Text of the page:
Because the attackers can monetize the data you know we're well into the maturity of that enterprise. The technology is actually making the problem worse in some cases without security to reduce that risk.

BN: Is that partly because the apps to access these devices are available, for example through the Play store, and can be easily reverse engineered?

RC: Yes access is certainly a large component of it. The first step in reconnaissance is to identify the target. You can download the application and you can reverse engineer it or edit minimally and see the APIs the application is taken to, then you can go in and start inspecting those APIs as well as the application looking for resident keys or interesting data that you would want to get and progress the attack. It starts, in many cases, just because the ecosystem allows distribution of software. Which is definitely not saying that that's a negative thing it's certainly a positive thing, but it does increase the attack surface that's being exploited.

This can also happen from a hardware standpoint, a jailbroken device or even emulators without protection of the applications because they were built for function without security. Their primary purpose is to send and receive data to some cloud service. That data is ultimately valuable to an attacker, and so it's just a matter of where do you compromise the system?

The application is really everything between the users fingertips, and back end database. So, the application is inclusive of the server, is inclusive of the API, is inclusive of that data transmitted across the network, all the way down to the device and into the users' application. If you think about that as the continuum the attacker's job is just to find where is the soft spot to probe and then to compromise or attack.

BN: How can businesses and developers start to address these risks?

RC: There are several approaches and all of them I think are complimentary, and ultimately you won't have  security without some or all of these categories from the source code of the applications, both in the server and at the end point, source code analysis and vulnerability static analysis testing.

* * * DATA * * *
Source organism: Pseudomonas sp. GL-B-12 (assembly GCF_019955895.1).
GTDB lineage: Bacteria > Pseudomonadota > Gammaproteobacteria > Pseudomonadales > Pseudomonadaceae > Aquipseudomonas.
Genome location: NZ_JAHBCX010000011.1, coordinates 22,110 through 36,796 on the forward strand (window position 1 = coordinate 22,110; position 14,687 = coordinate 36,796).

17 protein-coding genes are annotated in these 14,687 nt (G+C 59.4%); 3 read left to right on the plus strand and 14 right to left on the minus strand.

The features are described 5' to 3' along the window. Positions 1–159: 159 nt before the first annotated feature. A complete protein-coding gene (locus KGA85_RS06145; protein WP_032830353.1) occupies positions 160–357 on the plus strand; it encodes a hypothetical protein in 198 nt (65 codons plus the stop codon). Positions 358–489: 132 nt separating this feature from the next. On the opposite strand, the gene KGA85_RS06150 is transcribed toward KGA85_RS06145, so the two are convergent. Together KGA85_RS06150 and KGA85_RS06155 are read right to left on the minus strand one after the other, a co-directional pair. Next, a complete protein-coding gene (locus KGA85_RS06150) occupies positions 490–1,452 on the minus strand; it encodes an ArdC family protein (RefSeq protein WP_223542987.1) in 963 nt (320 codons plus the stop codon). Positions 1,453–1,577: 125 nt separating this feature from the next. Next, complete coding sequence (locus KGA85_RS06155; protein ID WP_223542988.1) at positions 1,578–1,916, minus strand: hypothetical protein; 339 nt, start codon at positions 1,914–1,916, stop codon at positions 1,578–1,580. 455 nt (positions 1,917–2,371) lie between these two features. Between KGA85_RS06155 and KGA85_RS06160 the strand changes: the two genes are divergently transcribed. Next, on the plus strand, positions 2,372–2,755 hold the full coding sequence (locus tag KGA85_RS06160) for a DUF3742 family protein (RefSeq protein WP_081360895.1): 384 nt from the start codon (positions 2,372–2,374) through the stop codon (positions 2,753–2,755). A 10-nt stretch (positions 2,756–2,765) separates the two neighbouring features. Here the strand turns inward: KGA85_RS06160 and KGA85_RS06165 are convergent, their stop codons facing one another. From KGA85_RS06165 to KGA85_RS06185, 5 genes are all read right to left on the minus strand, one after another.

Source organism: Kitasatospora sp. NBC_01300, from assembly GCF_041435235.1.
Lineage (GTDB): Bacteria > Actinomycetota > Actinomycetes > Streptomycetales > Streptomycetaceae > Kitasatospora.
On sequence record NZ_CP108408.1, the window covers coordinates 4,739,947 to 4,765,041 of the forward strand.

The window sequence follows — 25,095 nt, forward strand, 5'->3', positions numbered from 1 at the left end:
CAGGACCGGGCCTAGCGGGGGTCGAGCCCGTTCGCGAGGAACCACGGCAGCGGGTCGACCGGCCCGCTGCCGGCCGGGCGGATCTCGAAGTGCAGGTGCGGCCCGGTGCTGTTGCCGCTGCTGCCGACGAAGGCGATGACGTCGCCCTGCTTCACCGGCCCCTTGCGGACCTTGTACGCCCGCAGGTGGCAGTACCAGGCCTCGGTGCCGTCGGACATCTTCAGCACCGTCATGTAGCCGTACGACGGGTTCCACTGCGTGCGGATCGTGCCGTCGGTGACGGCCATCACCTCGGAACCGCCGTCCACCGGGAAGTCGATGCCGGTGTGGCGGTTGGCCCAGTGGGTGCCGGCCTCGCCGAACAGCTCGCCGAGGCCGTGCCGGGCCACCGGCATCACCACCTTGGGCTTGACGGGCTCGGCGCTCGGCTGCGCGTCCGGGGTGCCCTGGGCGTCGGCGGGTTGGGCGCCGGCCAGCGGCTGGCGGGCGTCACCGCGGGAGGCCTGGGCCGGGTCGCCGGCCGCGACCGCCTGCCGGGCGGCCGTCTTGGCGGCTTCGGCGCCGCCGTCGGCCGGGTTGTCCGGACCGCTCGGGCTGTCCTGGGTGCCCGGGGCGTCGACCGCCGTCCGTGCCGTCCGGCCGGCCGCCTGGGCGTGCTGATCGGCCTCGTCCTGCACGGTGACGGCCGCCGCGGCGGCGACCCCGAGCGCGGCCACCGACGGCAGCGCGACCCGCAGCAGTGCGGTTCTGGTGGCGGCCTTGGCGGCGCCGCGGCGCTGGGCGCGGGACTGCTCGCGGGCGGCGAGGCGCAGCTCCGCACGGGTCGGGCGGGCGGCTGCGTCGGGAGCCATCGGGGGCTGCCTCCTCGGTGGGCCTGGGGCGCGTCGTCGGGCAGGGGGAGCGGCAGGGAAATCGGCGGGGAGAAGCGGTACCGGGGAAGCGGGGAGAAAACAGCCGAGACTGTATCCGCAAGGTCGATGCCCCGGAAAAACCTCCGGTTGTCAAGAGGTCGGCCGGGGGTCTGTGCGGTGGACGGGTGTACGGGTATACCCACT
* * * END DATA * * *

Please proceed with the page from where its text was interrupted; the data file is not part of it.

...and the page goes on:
Coding practices is definitely a place where many people start, or conversely the other end of the spectrum which is within the application server. A lot of it comes down to detection of the attack as early as possible. Static and dynamic analysis, those things all help reduce the risk.

But ultimately you don't know whether or not an application is being attacked because it's not instrumented. So the instrumentation and flowing that visibility back into an operations or intelligence system in order to identify attacks or compromises early helps mitigate loss.

And then there's the authenticity of the entire system, connecting all of those dots together, which is the next phase of where security will go. We've had the source code analysis for a long time and the network detection pieces. Application protection is growing in popular awareness and so as that starts to become a thing, attackers are looking for the boundaries between those protections. And that's where connecting the infrastructure to the application is the next horizon of security for data for medical devices.

The other thing is that the hardware is static but the software is frequently updated and changes in its behavior can be compromised.